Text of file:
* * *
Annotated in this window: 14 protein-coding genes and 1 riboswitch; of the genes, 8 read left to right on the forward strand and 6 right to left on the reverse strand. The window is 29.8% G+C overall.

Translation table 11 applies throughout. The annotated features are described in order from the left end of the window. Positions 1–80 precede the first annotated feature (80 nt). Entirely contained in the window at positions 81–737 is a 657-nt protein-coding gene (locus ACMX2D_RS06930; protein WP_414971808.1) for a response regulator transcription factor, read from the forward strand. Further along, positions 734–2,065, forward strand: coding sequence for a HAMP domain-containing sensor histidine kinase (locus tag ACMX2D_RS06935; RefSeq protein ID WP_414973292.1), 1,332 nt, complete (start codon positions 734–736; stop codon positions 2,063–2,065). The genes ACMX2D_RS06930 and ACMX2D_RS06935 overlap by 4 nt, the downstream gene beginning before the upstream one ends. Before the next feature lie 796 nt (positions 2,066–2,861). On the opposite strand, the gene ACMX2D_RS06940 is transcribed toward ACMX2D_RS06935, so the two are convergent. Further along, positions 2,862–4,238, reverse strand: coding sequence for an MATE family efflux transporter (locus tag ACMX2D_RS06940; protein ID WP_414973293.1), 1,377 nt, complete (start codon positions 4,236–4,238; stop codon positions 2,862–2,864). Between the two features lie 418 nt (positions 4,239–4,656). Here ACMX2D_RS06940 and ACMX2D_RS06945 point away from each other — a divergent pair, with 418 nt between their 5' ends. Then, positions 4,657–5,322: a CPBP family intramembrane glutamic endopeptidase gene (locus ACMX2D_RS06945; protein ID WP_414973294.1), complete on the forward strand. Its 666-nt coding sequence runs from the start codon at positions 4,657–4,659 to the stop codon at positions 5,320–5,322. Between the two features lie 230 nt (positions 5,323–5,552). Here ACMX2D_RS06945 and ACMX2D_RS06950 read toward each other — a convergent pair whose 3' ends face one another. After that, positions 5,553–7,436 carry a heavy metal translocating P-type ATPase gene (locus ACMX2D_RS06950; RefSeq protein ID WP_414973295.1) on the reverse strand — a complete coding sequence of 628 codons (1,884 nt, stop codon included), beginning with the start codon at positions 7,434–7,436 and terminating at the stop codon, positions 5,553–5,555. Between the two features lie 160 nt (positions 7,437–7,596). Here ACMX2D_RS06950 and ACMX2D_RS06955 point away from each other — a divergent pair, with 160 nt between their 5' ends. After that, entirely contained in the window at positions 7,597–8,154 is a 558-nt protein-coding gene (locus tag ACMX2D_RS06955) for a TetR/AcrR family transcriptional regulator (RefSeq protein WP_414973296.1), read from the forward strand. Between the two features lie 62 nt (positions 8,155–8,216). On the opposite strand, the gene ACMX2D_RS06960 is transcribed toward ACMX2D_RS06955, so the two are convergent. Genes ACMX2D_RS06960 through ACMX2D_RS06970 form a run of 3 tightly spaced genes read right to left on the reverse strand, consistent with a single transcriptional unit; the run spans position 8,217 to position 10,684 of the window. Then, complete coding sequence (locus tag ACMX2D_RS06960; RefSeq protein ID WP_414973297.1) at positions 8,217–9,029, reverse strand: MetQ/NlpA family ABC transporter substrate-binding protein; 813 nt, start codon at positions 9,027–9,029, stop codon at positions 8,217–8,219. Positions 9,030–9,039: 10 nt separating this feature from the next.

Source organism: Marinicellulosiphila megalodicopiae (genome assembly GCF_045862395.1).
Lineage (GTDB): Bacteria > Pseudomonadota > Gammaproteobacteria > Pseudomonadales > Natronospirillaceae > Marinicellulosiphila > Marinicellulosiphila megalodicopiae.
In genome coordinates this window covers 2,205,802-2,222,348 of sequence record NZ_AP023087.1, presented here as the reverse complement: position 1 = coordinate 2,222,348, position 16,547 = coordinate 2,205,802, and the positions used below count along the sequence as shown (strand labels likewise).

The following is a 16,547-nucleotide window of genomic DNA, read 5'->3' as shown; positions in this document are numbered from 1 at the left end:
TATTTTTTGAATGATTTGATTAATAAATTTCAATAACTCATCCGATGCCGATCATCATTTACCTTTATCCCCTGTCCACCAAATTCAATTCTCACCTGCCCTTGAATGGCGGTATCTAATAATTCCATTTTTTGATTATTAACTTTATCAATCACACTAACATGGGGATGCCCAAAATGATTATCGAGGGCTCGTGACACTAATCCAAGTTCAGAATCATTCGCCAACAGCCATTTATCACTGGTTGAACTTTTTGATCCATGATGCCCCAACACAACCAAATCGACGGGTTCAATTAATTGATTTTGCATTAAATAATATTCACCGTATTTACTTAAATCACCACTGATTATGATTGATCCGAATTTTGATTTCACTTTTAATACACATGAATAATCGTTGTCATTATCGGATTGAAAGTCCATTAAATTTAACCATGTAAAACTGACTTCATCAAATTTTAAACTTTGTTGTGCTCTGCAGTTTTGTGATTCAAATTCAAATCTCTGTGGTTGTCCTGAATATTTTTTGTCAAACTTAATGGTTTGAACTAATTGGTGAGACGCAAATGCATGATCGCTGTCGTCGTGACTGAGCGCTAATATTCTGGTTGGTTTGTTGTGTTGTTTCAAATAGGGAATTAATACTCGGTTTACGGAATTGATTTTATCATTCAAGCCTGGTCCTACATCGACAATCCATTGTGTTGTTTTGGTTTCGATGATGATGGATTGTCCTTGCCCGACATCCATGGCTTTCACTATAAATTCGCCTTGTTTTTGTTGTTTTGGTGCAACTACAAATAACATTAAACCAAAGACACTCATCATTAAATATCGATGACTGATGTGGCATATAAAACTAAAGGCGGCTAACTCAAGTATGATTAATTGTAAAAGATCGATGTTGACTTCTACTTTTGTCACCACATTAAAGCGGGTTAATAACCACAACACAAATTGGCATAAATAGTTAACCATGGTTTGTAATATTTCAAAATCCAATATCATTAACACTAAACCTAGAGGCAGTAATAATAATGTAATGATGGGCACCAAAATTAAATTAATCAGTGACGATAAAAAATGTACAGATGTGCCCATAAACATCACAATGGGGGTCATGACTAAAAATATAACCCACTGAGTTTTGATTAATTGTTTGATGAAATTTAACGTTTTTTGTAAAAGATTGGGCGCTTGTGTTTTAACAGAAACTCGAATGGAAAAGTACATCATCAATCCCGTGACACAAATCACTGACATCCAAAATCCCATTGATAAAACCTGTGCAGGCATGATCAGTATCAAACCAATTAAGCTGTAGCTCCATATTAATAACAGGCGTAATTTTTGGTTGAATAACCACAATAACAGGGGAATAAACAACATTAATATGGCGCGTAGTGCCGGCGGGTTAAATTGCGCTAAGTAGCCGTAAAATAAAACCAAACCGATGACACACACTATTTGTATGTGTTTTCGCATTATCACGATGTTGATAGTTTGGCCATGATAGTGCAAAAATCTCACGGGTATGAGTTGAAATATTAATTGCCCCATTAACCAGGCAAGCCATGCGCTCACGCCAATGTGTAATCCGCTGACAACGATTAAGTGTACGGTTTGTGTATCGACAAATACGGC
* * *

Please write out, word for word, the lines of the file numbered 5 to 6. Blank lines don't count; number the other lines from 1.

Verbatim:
In genome coordinates this window covers 2,205,802-2,222,348 of sequence record NZ_AP023087.1, presented here as the reverse complement: position 1 = coordinate 2,222,348, position 16,547 = coordinate 2,205,802, and the positions used below count along the sequence as shown (strand labels likewise).

The following is a 16,547-nucleotide window of genomic DNA, read 5'->3' as shown; positions in this document are numbered from 1 at the left end: